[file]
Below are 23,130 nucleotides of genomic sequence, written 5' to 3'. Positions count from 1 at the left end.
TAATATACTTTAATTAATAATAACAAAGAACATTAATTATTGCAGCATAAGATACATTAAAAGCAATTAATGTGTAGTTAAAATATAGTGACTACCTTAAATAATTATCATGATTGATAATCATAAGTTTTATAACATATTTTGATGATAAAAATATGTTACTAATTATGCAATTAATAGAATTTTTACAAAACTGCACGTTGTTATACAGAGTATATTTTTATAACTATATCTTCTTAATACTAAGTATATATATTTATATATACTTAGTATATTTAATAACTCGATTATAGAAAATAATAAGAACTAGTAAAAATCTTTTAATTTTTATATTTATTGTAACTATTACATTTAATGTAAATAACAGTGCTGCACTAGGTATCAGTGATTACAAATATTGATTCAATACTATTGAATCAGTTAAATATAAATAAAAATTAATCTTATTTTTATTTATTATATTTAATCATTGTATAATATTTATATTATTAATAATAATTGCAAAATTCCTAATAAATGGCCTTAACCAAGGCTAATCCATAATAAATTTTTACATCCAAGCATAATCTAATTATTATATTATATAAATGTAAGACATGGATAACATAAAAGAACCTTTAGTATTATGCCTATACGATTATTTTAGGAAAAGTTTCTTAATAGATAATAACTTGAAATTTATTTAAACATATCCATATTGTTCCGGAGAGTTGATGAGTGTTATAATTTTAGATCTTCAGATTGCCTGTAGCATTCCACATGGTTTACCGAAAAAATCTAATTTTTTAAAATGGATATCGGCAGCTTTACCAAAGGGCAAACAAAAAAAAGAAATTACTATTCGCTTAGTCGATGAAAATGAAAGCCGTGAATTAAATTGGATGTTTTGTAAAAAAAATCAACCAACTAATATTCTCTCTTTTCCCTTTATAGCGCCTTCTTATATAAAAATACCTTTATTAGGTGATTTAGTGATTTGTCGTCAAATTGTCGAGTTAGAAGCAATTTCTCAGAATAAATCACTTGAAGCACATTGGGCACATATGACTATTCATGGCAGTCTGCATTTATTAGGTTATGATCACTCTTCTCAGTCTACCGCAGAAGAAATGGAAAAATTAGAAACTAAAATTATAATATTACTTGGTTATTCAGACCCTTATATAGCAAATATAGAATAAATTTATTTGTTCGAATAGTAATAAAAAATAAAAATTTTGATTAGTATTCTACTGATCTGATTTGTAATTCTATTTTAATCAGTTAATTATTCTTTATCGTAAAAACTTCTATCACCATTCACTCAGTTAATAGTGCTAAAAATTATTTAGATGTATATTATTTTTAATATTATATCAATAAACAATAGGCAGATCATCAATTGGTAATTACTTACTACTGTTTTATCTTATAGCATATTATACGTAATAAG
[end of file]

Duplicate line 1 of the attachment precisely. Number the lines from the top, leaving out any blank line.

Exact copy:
Below are 23,130 nucleotides of genomic sequence, written 5' to 3'. Positions count from 1 at the left end.